Parents of Hasmonean High School have been told it may consider splitting into two schools as a result of a court ruling against segregation of boys and girls.
Andrew McClusky, executive headteacher of the school, said he and its chairman of governors had written to the Department for Education to discuss the result of the case.
“The judgment may well mean that we will have to go through a consultation process with stakeholders to separate into two separate single sex schools within one multi-academy trust, but this will need to be clarified,” he said.
The Court of Appeal last week ruled that Ofsted had been justified in criticising Al-Hijrah, a state-aided Islamic school in Birmingham, which educates boys and girls separately.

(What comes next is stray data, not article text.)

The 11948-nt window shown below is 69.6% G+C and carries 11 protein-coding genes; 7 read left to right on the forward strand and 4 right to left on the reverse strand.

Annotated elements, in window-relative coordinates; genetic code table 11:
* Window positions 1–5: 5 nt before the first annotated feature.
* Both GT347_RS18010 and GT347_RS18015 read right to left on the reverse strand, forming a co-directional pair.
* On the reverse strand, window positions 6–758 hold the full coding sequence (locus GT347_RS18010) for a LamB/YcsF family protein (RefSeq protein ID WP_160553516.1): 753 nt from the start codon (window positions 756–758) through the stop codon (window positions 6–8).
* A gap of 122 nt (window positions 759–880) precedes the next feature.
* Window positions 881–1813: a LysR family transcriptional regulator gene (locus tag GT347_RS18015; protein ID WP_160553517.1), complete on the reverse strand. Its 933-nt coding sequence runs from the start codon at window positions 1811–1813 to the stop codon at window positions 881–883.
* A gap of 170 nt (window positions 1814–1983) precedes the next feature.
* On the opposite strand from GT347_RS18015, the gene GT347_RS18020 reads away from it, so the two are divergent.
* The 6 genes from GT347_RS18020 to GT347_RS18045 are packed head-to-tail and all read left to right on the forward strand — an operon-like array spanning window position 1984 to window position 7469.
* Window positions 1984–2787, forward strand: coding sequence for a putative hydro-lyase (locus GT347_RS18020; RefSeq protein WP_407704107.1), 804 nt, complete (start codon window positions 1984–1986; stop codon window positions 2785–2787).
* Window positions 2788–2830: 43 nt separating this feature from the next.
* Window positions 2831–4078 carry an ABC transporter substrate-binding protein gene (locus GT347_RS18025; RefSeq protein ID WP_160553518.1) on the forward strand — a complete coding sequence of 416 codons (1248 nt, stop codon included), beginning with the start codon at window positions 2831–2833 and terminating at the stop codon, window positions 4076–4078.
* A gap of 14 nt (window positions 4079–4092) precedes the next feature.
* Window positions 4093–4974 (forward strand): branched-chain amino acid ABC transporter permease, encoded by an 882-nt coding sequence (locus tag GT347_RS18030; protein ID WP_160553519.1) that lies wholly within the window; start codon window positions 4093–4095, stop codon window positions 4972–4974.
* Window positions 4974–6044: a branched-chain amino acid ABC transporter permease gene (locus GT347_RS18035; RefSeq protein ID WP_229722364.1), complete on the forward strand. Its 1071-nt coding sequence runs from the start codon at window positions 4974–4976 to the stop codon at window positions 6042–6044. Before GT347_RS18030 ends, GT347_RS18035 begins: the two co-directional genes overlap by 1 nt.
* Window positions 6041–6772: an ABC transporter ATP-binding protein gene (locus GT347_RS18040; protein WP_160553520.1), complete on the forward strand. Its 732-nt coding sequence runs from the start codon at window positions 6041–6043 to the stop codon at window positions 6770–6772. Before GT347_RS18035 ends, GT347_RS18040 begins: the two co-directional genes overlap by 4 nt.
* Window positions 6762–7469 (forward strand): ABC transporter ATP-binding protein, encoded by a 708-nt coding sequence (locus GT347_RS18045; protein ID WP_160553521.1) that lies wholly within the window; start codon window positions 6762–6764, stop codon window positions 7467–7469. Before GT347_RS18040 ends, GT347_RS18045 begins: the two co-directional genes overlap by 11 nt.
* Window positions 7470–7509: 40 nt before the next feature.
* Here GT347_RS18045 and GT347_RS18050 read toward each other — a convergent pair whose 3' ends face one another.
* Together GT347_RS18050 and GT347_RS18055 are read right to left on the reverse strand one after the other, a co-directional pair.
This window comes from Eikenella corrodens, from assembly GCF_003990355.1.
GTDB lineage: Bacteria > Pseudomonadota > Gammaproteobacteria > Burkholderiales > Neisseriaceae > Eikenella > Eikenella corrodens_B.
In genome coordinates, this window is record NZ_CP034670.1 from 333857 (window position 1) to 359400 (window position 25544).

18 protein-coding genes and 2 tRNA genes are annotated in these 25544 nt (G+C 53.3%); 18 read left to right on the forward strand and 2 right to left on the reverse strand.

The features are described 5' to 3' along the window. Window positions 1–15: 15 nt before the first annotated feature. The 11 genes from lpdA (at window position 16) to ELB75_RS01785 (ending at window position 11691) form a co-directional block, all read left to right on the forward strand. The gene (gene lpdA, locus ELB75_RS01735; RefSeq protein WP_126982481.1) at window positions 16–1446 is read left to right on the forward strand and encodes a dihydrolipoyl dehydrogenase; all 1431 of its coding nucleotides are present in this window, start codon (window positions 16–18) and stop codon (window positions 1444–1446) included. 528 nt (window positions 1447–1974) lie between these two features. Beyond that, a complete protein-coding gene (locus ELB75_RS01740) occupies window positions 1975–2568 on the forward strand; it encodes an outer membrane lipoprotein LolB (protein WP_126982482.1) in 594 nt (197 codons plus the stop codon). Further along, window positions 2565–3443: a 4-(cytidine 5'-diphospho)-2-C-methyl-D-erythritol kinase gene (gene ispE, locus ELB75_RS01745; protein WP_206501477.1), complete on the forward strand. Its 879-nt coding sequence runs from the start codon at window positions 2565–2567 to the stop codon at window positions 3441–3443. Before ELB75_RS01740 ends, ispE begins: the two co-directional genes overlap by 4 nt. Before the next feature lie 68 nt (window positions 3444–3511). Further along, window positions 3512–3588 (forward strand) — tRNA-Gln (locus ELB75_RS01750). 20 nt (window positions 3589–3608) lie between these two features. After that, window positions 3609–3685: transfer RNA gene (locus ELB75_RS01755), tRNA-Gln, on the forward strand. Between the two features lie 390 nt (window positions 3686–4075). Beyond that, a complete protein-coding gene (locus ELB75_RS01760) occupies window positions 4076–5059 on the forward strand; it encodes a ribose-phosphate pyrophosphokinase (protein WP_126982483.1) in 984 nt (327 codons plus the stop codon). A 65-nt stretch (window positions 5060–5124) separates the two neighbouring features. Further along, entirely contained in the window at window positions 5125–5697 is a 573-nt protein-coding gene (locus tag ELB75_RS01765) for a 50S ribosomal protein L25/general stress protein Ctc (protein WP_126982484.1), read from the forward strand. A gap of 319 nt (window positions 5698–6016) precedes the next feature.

The judges said “complete segregation” of the sexes in a co-educational school was unlawful because it did not allow boys and girls to interact.
Hasmonean, rated outsanding by Ofsted, technically forms a single institution but has operated on separate boys and girls sites.
Governors have been planning to relocate the boys division in Hendon alongside the girls in Mill Hill, while preserving the educational separation.
Representatives of the Board of Deputies will discuss the potential fall-out from the ruling with Department for Education officials at a meeting this week.
Sheila Gewolb, Board joint vice-president, said, "We have noted with concern the Appeal Court ruling that segregation of sexes in a co-educational school is unlawful, which could have implications for some Jewish schools. We have been in discussion with the DfE since this matter came to court and will be discussing options which we hope will ensure that there will be limited – if any – disruption to Jewish schools.”